Answer. What has happened is that we have not managed to penetrate the structure itself: we have not achieved a social pact between the state, employers and workers, as in the Nordic countries, to close the huge gap between labour and capital. Here I do feel that we have preached in the wilderness: we all talk about more and better jobs, formalisation… What is needed is a structural change in the model. In Latin America there has been a movement of people from the lower [social] strata to the middle strata, but more than half of them have not even completed 12 years of schooling. The challenge now is how to bet on education and new technologies.

Question. The case of green energy is especially paradigmatic: Latin America is one of the regions of the world with the most sun and wind, but in many countries, it has not yet taken off…

Answer. This is another train that Latin America cannot miss, and for this to happen, active policies are needed. Costa Rica is a success story, which will soon cease to depend on carbon-based energy sources. And Chile, for that matter. Mexico must also commit to becoming carbon neutral: it is clear to me that it must continue to produce oil, but it must join the ranks of renewable energies.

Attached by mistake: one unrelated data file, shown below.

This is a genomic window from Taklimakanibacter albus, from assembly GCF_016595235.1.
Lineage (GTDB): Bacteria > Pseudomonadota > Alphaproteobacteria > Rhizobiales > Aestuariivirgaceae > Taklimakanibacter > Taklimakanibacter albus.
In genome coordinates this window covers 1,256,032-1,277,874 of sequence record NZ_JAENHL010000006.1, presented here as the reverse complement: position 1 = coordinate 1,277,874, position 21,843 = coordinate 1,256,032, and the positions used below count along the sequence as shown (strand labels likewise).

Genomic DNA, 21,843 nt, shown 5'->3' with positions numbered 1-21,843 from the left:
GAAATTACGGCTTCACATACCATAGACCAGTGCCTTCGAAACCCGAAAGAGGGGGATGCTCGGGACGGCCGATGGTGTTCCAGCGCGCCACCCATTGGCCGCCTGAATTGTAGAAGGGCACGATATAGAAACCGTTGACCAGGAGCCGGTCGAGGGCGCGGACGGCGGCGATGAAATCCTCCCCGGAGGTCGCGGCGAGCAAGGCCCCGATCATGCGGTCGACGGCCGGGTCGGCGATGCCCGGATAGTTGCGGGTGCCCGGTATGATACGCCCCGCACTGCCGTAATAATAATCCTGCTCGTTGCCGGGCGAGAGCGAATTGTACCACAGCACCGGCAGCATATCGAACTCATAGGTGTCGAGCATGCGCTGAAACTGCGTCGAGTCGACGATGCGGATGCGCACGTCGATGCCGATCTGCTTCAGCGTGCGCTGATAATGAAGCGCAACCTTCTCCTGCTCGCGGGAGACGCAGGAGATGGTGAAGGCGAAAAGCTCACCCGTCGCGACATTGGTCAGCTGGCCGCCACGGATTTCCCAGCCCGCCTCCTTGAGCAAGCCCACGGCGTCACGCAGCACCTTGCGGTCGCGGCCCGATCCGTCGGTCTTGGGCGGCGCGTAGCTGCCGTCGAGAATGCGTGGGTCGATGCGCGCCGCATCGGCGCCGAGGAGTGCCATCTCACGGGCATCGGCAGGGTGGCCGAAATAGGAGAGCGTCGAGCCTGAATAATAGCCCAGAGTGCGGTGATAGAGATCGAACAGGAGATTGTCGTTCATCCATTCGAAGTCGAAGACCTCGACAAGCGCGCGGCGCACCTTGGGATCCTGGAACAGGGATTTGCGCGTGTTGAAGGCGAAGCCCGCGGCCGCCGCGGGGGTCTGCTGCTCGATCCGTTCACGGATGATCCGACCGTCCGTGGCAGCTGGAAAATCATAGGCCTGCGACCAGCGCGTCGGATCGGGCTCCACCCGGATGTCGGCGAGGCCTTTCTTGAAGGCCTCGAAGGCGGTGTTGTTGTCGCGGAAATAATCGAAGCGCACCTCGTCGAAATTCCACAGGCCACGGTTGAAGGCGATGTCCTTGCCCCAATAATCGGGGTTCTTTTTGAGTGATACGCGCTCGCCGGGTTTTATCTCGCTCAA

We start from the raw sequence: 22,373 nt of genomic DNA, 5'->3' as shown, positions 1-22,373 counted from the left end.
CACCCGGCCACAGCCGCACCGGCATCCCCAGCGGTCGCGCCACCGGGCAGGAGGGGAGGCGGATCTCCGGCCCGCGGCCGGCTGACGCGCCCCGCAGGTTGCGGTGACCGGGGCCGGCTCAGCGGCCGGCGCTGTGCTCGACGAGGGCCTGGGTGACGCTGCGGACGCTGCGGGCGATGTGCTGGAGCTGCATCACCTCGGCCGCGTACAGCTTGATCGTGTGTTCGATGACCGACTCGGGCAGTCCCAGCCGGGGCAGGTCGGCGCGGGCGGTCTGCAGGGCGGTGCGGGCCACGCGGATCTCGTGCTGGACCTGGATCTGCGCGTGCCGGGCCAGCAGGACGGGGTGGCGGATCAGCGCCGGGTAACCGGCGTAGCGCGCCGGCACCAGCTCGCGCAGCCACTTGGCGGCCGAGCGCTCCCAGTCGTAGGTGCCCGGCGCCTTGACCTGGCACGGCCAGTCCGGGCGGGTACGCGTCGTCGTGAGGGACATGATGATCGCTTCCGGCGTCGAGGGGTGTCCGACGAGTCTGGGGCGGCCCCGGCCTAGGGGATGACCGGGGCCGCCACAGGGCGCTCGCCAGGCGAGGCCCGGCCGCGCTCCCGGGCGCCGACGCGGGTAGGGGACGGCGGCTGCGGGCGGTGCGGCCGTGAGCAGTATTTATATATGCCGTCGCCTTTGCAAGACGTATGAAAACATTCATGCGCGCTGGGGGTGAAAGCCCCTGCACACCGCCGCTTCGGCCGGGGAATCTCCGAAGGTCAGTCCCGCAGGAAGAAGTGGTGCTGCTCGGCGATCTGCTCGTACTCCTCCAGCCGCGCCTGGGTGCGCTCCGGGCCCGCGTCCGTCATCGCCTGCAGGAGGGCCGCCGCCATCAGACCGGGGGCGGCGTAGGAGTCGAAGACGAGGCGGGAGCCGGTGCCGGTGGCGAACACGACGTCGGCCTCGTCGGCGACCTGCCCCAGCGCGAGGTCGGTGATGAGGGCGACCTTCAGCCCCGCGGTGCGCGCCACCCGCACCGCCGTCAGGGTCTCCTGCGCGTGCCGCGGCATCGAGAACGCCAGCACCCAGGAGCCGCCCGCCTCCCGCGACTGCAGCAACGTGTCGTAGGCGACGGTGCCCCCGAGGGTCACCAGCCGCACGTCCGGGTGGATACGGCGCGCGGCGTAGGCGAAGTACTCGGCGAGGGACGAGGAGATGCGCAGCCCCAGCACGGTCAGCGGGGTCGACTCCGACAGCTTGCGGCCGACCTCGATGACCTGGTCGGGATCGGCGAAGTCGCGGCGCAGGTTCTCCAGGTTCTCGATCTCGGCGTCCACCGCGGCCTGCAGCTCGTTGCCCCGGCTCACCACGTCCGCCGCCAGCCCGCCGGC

Question. López Obrador’s government is not heading in precisely that direction.

Answer. Mexico is going through a process of reflection that I like. The president has set up an investment council, with Alfonso Romo in charge, and I think we can find the right balance between investment and respect for the environment.